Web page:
AAL77 FDR Partial Decoder

This program decodes the uncompressed parts of the raw Flight Data Recorder (FDR commonly called "black box") file for American Airlines Flight 77 (AAL77) included by the US National Transport Safety Board (NTSB) on CDROMs provided in response to FOIA (Freedom of Information Act) requests for information regarding the events of September 11th 2001.

The program allows you to
selectively decode uncompressed parts of the FDR file and generate a Comma Separated Value (CSV) file containing the selected information. The first line of the CSV file contains the parameter names and it can be opened by various programs including Microsoft Excel and Microsoft Access. Up to 4 subframes of uncompressed data is generated in the file each time the FDR is started up which I believe happens when the engines are started. After that, data is stored in a compressed form which this program can not decode (which is why I call it a partial decoder). Most of the data in the FDR file is compressed.

The method which the program uses to recognise uncompressed data is not fool proof so it attempts to decode some of the compressed data as if it were uncompressed. This shows up as lines with unusual values.

The subframes appear in the output in my best estimate of the order they were recorded. For more details see the entries for the
Block Position, Bit Offset and Flight Stream Number parameters in Notes on Parameters for the AAL77 FDR Partial Decoder.

Although the NTSB provided CSV files generated from the FDR file which were also included on the CDROMs, I have created this program to decode information not included in the NTSB CSV files.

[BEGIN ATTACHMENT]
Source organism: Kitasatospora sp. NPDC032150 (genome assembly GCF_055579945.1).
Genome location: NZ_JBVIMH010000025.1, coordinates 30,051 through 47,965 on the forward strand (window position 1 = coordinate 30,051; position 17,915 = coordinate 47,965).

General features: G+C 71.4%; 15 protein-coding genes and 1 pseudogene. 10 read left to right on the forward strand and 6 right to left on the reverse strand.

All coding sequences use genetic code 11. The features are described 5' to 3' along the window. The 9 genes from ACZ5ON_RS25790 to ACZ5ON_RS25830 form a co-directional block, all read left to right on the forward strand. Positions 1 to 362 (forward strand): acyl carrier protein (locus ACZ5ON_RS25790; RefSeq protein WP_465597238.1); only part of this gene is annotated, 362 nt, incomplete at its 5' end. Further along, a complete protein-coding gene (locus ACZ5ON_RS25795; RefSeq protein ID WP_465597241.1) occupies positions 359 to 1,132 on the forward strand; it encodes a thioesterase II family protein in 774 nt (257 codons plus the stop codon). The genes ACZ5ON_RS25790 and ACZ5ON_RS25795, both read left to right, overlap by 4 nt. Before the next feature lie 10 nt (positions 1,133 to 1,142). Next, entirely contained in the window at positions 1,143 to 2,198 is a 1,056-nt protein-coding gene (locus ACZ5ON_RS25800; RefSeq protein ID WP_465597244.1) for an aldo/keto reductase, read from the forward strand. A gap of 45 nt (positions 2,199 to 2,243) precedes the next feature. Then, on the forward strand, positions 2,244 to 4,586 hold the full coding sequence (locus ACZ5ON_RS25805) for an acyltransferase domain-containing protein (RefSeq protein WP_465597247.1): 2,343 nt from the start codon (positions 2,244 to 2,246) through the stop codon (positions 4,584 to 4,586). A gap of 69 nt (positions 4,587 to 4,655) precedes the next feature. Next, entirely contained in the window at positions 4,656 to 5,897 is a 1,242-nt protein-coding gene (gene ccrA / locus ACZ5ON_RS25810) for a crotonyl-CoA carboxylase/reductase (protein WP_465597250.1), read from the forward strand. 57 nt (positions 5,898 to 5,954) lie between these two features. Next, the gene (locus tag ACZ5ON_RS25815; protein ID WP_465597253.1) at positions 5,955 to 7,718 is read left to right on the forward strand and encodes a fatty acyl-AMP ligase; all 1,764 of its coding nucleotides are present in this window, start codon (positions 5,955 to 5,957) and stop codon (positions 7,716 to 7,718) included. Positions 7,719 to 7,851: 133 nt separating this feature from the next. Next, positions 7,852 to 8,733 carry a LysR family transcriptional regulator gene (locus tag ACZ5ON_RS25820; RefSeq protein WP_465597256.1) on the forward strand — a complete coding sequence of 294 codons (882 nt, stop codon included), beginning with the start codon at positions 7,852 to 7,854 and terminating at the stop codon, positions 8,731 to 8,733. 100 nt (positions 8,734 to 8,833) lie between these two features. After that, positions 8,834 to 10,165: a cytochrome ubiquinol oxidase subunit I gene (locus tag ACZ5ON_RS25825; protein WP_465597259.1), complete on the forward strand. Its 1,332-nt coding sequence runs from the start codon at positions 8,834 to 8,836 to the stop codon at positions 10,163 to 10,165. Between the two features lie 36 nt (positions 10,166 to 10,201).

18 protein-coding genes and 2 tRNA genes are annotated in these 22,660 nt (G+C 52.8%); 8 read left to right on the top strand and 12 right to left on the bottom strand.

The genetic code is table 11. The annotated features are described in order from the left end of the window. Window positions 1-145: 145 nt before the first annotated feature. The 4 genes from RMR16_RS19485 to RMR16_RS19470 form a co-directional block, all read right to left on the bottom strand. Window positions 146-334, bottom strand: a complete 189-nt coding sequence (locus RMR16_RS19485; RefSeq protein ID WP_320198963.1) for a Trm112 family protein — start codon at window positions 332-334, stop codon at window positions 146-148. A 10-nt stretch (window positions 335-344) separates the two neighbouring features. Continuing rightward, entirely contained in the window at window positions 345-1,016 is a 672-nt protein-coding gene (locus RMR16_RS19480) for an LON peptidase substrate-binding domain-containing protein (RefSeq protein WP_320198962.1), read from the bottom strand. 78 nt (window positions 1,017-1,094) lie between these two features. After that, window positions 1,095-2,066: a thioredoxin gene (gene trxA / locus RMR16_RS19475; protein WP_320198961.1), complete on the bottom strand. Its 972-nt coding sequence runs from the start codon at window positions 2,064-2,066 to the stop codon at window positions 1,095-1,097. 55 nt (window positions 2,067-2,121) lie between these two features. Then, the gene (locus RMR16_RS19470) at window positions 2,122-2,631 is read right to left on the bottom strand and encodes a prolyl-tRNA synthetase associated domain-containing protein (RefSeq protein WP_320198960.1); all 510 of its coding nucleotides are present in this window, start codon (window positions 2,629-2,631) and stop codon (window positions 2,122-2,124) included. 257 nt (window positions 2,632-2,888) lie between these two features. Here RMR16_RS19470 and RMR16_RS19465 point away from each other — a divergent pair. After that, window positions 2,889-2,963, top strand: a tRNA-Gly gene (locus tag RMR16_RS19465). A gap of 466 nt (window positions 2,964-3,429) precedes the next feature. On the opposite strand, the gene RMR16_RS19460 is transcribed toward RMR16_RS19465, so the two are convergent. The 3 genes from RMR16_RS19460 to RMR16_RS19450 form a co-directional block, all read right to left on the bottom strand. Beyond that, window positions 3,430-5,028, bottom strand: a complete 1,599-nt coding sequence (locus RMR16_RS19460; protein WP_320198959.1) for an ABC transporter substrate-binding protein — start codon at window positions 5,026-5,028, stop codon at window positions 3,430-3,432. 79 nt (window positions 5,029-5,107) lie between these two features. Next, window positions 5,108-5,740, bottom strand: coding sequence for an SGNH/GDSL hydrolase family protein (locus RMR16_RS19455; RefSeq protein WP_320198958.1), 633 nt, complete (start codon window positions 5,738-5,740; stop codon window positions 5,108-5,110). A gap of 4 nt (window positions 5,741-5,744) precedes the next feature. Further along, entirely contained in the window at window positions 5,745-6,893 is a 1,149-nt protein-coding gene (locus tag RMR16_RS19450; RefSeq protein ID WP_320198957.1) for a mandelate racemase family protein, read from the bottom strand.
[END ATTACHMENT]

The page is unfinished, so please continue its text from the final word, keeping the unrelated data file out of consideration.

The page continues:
You can download output files generated by the program from here.

As I am providing this program free of charge, it is provided as is.

I take no responsibility for what the program does or doesn't do.

However, you can email feedback to me (Warren Stutt).

You can download and install the program using Microsoft Internet Explorer from here.

A Change Log detailing the changes in different versions is available here.

There is a help page on using the program. You can also press F1 when the program is running to bring up the same help page.

In the interests of transparency in showing that the program is really generating its output from the raw FDR file, you can download the C# source code. I used Microsoft Visual C# 2005 Express Edition to create it. You can look at the .cs source files using any text editor, and you can download the Microsoft Visual C# 2008 Express Edition from Microsoft to compile it. Alternatively, you may be able to get a DVD with the Visual Studio Express Editions from your local Microsoft sales office. I have not actually checked that it does compile with the 2008 Edition.

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